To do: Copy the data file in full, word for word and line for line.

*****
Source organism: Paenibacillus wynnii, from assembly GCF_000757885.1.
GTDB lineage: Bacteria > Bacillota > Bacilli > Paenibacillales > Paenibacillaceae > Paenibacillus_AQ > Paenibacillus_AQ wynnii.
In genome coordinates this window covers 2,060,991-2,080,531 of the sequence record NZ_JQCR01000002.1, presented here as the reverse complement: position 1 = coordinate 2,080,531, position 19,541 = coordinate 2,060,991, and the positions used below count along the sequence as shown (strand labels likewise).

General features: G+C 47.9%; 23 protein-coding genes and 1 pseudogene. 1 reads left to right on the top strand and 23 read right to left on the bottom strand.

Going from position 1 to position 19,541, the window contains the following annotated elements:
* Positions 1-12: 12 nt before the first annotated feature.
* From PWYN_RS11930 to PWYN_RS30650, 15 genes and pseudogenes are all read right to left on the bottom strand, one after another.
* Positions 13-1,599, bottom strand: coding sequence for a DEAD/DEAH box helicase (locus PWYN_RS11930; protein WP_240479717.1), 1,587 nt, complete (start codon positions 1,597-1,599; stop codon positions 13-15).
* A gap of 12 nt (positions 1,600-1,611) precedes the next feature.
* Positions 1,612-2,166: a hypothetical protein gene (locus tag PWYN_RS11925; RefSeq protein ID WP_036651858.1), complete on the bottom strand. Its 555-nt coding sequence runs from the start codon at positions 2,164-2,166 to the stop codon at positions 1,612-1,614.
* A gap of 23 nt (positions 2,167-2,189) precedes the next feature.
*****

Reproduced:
Source organism: Paenibacillus wynnii, from assembly GCF_000757885.1.
GTDB lineage: Bacteria > Bacillota > Bacilli > Paenibacillales > Paenibacillaceae > Paenibacillus_AQ > Paenibacillus_AQ wynnii.
In genome coordinates this window covers 2,060,991-2,080,531 of the sequence record NZ_JQCR01000002.1, presented here as the reverse complement: position 1 = coordinate 2,080,531, position 19,541 = coordinate 2,060,991, and the positions used below count along the sequence as shown (strand labels likewise).

General features: G+C 47.9%; 23 protein-coding genes and 1 pseudogene. 1 reads left to right on the top strand and 23 read right to left on the bottom strand.

Going from position 1 to position 19,541, the window contains the following annotated elements:
* Positions 1-12: 12 nt before the first annotated feature.
* From PWYN_RS11930 to PWYN_RS30650, 15 genes and pseudogenes are all read right to left on the bottom strand, one after another.
* Positions 13-1,599, bottom strand: coding sequence for a DEAD/DEAH box helicase (locus PWYN_RS11930; protein WP_240479717.1), 1,587 nt, complete (start codon positions 1,597-1,599; stop codon positions 13-15).
* A gap of 12 nt (positions 1,600-1,611) precedes the next feature.
* Positions 1,612-2,166: a hypothetical protein gene (locus tag PWYN_RS11925; RefSeq protein ID WP_036651858.1), complete on the bottom strand. Its 555-nt coding sequence runs from the start codon at positions 2,164-2,166 to the stop codon at positions 1,612-1,614.
* A gap of 23 nt (positions 2,167-2,189) precedes the next feature.